Last updated on May 24th, 2017
An invited, extensive review of experimental studies published in the June 2011 issue of the journal Nutrition in Clinical Practice (vol. 26, no. 3) argues that it is “time to embrace” low-carb diets “as a viable option” in the battle against diabetes, heart disease and obesity, and concludes that “the shift in metabolism that occurs on a LC [low-carbohydrate] diet heralds a shift in our current dietary paradigm.”
An abstract of the review is freely available online. The following account is based on my reading of the complete article.
The article entitled “Low-Carbohydrate Diet Review: Shifting the Paradigm” was authored by Adele H. Hite, MAT; Valerie Goldstein Berkowitz, MS, RD, CDE; and Keith Berkowitz, MD, MBA, and bases its conclusions on 87 published sources about LC diets, starting with Jean Brillat-Savarin’s The Physiology of Taste (1825). The main focus is on experimental studies conducted in recent decades.
The authors define an “LC” diet as one in which the subject consumes between 30 and 130 grams of carbohydrates per day, and a “VLCK” (very low-carbohydrate ketogenic) diet as one in which the subject consumes less than 30 grams of carbs per day. They define an “LF” (low-fat) diet as one in which the subject obtains only 10-15% of daily calories from fat.
They find that an LC diet is a viable way to achieve the widely held dietary goals of increasing the consumption of vegetables and decreasing the consumption of junk food. At the same time, they conclude, reducing carbohydrate consumption can improve glucose control and insulin response, and cardiovascular risk factors. Finally, people on LC diets are able to lose weight by “reducing calorie intake without hunger.” (I will personally testify to that last point!)
The authors reject several “clinical myths” regarding restricted carbohydrate diets.
The first is the myth that high protein consumption will damage the kidneys. The authors note that LC diets are not necessarily high protein diets; perhaps more importantly, it has been established that higher protein diets do not harm healthy kidneys.
The second myth is that fiber intake will fall off in an LC diet, given that many Americans get their fiber from “white flour and potatoes.” The authors respond that most LC dieters increase their consumption of green leafy vegetables, which are a much healthier source of fiber than white flour and potatoes.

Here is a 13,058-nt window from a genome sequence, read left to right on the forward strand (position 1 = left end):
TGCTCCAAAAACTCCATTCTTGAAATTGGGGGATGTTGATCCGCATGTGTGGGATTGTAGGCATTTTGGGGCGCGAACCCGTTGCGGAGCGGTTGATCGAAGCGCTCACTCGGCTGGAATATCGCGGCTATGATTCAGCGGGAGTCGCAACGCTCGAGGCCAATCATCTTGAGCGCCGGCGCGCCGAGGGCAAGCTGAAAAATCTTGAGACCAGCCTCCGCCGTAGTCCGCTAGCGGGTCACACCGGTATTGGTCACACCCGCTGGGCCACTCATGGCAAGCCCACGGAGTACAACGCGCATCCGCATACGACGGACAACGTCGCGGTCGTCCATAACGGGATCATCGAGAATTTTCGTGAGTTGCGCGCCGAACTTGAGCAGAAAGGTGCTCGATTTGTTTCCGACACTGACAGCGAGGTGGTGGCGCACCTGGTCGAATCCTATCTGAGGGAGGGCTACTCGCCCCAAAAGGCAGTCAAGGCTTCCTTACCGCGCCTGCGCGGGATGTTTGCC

The third myth is that LC diets replace healthy carbs with dangerous saturated fat. The authors cite recent research that shows replacing carbs with saturated fat “is, if anything, beneficial for risk reduction.” They also point out that large-scale population studies have failed to demonstrated a link between the consumption of saturated fat and heart disease.
The most carb-restrictive VLCK diets (such as the induction phase of Atkins) are safe; the authors say there may be some people for whom VLCK diets “may not be appropriate,” but even those people may benefit from reducing carbohydrates. Indeed, while the authors view the VLCK diet as a valuable short-term therapeutic approach, they view a more flexible LC approach as a useful “long-term dietary pattern” for most people.
I don’t know much about the journal Nutrition in Clinical Practice in which this review appeared, beyond that it has an impressive title, is in its 26th volume, and is apparently a publication of the American Society for Parenternal and Enteral Nutrition — whatever that is. Nevertheless, it is exciting and encouraging to see a pro-low-carb article based on a sweeping review of the scientific literature appearing in an academic/clinical journal. The facts and arguments given, the conclusions reached, will be familiar to readers of popular low-carb diet books, the low-carb blogs, and the work of Gary Taubes. But it is the setting that is different here. The tone and approach are academic: careful, precise, and a bit dry. The message, though, is clear and electric. Let us hope that the authors are right that a “paradigm shift” is under way!